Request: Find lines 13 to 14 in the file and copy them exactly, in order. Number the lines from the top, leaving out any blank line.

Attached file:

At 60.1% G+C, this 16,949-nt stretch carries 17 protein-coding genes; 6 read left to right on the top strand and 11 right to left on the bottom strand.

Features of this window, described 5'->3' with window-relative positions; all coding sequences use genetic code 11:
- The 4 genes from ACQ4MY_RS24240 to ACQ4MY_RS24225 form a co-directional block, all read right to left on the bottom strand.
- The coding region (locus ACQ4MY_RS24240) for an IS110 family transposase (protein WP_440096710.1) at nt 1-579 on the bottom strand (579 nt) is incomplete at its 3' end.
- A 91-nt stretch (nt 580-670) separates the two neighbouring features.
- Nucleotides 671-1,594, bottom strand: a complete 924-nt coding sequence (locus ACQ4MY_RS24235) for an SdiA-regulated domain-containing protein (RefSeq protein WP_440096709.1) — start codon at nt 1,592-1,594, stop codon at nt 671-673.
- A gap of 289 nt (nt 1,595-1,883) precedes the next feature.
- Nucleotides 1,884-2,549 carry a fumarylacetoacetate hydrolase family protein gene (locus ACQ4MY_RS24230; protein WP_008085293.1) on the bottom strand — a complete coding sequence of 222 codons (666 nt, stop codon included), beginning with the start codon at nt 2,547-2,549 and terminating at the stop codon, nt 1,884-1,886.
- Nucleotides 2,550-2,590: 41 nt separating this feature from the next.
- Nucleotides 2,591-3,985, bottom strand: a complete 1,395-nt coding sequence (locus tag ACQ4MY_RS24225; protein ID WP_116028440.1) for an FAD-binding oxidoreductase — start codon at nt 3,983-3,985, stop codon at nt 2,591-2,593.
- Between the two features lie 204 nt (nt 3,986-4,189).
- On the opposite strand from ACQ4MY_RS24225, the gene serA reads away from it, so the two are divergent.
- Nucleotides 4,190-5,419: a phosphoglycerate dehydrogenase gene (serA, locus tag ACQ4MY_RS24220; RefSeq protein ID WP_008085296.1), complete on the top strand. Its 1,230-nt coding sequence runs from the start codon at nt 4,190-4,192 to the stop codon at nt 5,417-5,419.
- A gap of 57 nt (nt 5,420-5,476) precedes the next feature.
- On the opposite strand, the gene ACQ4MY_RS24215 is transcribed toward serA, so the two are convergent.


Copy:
- Nucleotides 4,190-5,419: a phosphoglycerate dehydrogenase gene (serA, locus tag ACQ4MY_RS24220; RefSeq protein ID WP_008085296.1), complete on the top strand. Its 1,230-nt coding sequence runs from the start codon at nt 4,190-4,192 to the stop codon at nt 5,417-5,419.
- A gap of 57 nt (nt 5,420-5,476) precedes the next feature.